#2) they create ‘passive’ skills, meaning if you dont have any candlestick patterns, you aren’t really doing much. That’s passive and just waiting for these magical patterns to form.
      Meanwhile, price action context (which is what I teach) is not a passive skill, and doesn’t ignore any price action. It takes the gestalt and gives you a read on the underlying order flow, something candlesticks dont, especially if you dont have any patterns in play.
      #3 candlesticks dont occur too often, so reduce your overall profitability and trade expectancy (which is partially determined by ‘trade frequency’).
      So if you’re in a good trend, but have no candlestick patterns, you’re on the sidelines. That wouldn’t happen if trading price action contextually using our models.
      #4 if you have to use oscillators such as stochs, BB”s or any other indicator to determine or further ‘clarify’ the trend, then how effective is candlesticks in and of themselves to have to use such dubious indicators?
      thus its not a complete system. Meanwhile, you can use price action context to not only determine the trend, but what ‘type’ of trend you are in. You can use it to determine the level of imbalance in the order flow behind the market, and work on any time frame (which candlesticks cannot).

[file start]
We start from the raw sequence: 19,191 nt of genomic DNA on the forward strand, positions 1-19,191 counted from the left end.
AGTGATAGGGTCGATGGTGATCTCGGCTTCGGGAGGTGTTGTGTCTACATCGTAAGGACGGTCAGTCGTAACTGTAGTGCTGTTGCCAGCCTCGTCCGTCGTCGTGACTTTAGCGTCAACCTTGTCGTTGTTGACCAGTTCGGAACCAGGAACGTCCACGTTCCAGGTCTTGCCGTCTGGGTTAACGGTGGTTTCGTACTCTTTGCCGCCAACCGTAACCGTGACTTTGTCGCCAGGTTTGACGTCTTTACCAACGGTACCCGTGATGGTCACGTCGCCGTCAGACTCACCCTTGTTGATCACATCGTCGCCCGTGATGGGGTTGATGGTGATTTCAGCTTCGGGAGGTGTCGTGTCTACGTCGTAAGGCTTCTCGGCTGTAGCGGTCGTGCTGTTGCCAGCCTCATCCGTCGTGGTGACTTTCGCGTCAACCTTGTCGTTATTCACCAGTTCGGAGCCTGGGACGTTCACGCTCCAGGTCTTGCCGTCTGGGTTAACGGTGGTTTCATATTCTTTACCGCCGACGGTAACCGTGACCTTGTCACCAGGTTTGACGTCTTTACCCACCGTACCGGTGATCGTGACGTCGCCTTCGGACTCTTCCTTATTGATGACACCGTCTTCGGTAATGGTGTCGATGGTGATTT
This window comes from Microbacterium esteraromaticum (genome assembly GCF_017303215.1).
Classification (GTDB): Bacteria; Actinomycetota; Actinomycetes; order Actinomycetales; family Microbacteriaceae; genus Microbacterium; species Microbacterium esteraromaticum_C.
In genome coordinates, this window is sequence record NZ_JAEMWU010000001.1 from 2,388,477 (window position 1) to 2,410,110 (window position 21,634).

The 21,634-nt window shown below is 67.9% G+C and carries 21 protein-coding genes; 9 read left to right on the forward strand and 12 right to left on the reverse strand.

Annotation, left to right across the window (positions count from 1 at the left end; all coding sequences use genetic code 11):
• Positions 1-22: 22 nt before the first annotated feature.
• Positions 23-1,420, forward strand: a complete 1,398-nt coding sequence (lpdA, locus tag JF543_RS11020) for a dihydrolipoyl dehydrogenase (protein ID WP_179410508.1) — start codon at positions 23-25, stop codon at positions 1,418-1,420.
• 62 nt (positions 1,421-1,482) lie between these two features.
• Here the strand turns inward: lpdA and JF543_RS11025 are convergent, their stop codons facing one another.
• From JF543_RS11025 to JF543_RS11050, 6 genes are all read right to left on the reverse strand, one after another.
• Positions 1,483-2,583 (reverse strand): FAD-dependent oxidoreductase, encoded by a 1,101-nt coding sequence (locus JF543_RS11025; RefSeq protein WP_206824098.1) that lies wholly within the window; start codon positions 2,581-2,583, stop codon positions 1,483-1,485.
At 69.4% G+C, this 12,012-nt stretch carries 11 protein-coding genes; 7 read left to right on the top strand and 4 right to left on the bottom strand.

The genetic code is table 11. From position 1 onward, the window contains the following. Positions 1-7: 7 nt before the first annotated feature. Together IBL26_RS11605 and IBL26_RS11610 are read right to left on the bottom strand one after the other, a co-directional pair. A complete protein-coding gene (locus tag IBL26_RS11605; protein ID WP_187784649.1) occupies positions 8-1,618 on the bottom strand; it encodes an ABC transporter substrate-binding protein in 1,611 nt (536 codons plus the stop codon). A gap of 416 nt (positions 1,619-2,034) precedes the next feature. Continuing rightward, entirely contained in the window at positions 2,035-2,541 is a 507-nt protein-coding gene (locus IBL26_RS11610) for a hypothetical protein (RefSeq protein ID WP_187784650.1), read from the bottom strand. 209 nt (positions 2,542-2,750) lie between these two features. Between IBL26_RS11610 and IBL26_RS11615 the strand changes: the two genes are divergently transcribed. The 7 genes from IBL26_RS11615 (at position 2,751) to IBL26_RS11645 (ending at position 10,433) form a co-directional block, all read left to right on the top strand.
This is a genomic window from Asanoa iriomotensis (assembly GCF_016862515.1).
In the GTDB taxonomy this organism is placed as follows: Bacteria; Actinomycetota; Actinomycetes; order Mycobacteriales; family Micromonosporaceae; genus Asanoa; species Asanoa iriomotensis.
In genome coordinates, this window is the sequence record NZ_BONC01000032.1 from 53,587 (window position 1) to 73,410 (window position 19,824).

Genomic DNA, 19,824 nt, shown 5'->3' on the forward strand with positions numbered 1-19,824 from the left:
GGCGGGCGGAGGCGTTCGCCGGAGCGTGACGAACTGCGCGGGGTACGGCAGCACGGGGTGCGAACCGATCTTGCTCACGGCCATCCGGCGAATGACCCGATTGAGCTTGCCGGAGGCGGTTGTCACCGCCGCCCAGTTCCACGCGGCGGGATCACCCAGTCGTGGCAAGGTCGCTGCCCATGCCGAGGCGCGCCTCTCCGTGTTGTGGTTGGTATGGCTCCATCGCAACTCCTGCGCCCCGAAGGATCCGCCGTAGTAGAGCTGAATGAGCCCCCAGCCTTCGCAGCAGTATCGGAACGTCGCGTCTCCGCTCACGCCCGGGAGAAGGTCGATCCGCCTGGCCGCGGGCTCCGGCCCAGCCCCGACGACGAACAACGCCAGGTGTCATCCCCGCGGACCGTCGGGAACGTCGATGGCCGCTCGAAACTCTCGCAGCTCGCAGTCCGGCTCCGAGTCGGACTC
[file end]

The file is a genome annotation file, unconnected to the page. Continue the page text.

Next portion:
so based on the above, i find candlestick patterns to be ineffective, create more passive skills, not a complete system, nor able to give the amount of information pure price action context can, nor as many trading opportunities as PA context.
      Now if you’d like to learn more about how I teach price action context, you can watch this webinar I did on it (https://gammalevelcorp.wpengine.com/price-action-webinar/) , along with this article (https://gammalevelcorp.wpengine.com/trading-strategies/forex-strategies/trading-price-action-context/)
      Hope this helps.
      Kind Regards,

  3. if i trade with PA for long, i need to check on monthly for trend, S&R, then for entry and exit, for 1H ?

  4. Wow! I learned more in this one post than months of starring at charts. Thank you. I believe you will be getting a new student.

    1. Hello BP,
      Yeah, we take a completely different approach to price action that most out there so hope to be working with you soon and see you learning tons of new material in the course.
      Kind Regards,

  5. Salman Alfarisi

    Hi Chris,
    I am happy to learn more from you. Your articles gives me more understanding. may God richly bless you.

    1. Hello Kebex,
      Am glad you’re feeling positive about the choice as I have great pride in my work. Looking forward to working with you.

    1. Hello Audu John,
      Glad you found the explanation straight forward and easy to understand.

  6. michael garzon